By JORDI FAXON
Keeping oneself busy, much less motivated, takes a serious effort during these murky, cloistered times. I imagine many of us have a propensity for idleness and catatonia. That said, this quarantine does offer us a handful of undeniable opportunities. If you’ve always wanted to be a writer, but never really had the opportunity, this is a perfect time to start—just don’t fret over not being able to lug your whole computer rig to the nearest coffee shop because, in your mind, that’s the only place where real writing happens: You’re just giving yourself excuses.
Let me help you all out by offering 10 writing prompts that can help turn this time (largely) indoors into a helpful point of creative inspiration:
1. Write an inner monologue from the viewpoint of a government officer in charge of managing the epidemic, or the nation’s response. How does she litigate responsibility and address the public? Try to embed a hiccup or significant obstacle to management that gives the protagonist considerable anguish and/or worry.
2. The current virus has pretty commonplace symptoms (dangerous, sure, but not anything too wacky). Try to think of a new virus, but give it a really wacky symptom. Preferably involving disruption of the fabric of spacetime and quantum superposition, but you know, this is your story. I’m just spitballing here.
3. What if everyone stayed home? Doctors, emergency repair men—even Jehovah’s Witnesses. Not a single soul left roaming the streets. What then? (You’ll have to find a way to deal with the homeless population. Again, I’ll leave that up to you.)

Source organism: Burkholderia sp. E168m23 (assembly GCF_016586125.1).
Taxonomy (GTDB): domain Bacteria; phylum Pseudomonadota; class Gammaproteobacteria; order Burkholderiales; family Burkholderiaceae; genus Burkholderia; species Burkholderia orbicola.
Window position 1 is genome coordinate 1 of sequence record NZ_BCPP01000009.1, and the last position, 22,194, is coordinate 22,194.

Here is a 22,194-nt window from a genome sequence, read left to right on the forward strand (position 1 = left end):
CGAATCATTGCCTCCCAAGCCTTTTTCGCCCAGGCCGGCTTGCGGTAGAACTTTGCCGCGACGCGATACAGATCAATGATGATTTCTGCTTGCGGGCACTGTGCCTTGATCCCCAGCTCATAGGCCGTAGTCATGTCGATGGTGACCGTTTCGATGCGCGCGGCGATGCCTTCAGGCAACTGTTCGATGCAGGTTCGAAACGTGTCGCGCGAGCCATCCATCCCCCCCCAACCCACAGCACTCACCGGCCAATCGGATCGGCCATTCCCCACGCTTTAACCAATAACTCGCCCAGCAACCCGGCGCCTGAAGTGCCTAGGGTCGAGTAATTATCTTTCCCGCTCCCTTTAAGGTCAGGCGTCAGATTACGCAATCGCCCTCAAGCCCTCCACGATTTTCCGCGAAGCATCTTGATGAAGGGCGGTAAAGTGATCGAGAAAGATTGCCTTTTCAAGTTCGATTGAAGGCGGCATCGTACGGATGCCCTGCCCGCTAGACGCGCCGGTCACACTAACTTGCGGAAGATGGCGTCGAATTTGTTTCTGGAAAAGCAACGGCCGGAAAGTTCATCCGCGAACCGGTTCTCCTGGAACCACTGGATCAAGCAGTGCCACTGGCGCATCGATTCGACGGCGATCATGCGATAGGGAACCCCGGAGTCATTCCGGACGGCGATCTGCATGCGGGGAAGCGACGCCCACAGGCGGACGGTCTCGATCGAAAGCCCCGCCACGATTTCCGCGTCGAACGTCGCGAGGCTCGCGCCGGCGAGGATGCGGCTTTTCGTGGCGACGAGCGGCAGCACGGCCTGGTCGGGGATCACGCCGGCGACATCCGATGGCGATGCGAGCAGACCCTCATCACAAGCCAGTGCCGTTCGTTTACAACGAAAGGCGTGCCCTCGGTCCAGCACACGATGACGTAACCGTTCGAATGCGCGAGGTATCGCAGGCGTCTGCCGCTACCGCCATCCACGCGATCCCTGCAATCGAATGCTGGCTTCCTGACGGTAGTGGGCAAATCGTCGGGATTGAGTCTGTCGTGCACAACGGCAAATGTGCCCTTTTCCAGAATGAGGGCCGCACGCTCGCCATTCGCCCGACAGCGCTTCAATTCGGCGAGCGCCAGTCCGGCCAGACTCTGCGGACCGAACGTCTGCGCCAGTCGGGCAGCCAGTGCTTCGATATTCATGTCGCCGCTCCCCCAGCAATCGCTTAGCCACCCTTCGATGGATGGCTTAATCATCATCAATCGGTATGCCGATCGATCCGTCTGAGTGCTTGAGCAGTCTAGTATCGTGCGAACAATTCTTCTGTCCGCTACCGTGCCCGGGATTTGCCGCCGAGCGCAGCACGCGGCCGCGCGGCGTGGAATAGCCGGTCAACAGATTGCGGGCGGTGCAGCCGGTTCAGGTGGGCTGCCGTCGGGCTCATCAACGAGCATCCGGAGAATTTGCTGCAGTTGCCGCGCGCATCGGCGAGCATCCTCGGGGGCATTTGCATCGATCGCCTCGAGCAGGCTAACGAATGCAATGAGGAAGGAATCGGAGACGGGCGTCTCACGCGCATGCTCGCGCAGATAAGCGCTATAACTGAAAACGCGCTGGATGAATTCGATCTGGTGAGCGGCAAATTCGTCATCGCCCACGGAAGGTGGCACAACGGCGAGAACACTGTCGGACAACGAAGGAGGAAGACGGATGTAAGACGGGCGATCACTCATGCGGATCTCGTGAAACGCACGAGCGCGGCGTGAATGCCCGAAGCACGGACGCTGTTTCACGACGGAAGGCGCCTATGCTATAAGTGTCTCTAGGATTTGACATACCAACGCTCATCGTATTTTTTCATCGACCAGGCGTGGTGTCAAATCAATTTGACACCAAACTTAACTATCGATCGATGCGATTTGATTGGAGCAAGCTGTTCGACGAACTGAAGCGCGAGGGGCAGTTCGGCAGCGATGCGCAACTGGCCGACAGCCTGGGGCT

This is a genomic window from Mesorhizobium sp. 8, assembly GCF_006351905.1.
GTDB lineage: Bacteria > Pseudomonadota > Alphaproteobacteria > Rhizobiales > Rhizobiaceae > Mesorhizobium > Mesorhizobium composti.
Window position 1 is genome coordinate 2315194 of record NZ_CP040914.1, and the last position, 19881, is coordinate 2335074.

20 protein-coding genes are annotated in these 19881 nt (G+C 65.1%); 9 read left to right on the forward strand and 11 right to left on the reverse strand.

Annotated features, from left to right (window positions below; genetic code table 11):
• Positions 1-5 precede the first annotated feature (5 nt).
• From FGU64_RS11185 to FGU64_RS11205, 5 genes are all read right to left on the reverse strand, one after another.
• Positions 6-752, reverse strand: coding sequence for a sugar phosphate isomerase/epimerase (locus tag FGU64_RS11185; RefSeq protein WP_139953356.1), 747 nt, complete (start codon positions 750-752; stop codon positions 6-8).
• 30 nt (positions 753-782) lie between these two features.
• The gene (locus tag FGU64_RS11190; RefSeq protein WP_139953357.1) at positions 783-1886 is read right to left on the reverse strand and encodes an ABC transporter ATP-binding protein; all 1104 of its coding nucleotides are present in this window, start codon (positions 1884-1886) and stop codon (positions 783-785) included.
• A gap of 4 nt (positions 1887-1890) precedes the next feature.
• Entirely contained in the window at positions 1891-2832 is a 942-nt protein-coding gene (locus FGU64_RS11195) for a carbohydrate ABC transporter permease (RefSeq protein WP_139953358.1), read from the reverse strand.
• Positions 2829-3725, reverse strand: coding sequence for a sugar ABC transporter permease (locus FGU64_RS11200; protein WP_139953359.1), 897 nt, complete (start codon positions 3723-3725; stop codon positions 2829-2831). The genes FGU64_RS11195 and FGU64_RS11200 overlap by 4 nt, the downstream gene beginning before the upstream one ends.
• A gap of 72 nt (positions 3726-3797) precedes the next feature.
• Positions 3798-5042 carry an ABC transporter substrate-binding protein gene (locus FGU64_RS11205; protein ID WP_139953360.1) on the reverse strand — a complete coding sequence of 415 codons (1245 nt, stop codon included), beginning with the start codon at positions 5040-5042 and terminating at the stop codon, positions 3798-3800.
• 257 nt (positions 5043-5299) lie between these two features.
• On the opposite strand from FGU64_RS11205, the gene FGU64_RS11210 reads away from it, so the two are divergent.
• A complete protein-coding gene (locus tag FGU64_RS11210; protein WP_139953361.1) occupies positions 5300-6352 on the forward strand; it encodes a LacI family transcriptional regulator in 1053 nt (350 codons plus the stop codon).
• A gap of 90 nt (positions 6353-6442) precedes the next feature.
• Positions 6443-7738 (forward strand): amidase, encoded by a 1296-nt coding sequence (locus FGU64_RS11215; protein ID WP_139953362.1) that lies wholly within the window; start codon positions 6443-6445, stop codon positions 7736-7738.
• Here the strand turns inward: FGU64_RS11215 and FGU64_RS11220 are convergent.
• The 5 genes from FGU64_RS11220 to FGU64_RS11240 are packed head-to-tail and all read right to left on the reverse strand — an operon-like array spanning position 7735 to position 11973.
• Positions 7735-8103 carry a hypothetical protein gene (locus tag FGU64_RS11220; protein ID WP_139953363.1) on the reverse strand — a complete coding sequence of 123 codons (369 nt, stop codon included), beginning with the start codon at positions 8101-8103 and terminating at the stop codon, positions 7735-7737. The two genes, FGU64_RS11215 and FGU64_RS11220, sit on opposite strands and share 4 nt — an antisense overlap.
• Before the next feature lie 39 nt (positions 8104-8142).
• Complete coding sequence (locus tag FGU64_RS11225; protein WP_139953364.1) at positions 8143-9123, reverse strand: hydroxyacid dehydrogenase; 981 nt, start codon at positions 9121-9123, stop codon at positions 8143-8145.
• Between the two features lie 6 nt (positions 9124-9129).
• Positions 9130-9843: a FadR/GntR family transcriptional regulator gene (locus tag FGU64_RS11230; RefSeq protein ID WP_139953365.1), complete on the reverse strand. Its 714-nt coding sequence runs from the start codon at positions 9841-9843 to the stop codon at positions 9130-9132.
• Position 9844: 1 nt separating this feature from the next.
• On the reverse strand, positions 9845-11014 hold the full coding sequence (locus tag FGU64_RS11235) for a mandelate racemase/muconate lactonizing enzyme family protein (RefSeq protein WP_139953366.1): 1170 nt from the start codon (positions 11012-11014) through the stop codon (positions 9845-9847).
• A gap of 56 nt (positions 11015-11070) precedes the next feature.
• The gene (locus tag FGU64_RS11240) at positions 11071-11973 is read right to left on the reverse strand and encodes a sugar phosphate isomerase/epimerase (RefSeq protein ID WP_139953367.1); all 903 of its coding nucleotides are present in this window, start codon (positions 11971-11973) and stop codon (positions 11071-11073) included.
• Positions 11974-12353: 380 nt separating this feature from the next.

4. Even though many companies, especially small businesses, are suffering from the epidemic, others are undeniably profiting from it. Devise a conspiracy between a company and the U.S. government that keeps the virus in circulation.
5. You have been offered a considerable sum of money, more than you’re willing to calmly wave off, in order to infect yourself with the virus and be studied by medical professionals. And let’s say, for the sake of the story, that you are of the population for whom an infection is not very dangerous. Write!
6. Compose an original dialogue between one of the characters in our AP Literature readings, and Siddhartha (from the book by Herman Hesse) that reveals each of their views on the pursuit of inner peace, but then have the dialogue be interrupted by a federal officer who arrests them for disobeying quarantine mandates.
7. Imagine being a Russian grammarist during the Coronavirus outbreak. How would you reinterpret the syntactic structure of the language in order to reflect the social isolation?
8. Envision a post-apocalyptic society after the virus ravaged the globe—I mean, really done its worst. What does it look like? (And, since limitation breeds creativity, I will ask that your story take place in a hunter-gatherer tribe in the Caucasus Mountains.)
9. Imagine being a news anchor doing a segment on something other than the COVID epidemic. WoW, thAt WouLD bE cRAzY!!
10. Start writing a stupid, bourgie English Victorian novel, set up a sizable cast of characters with a dense web of tension, drama and betrayal, and then kill them all, because none of that matters anymore!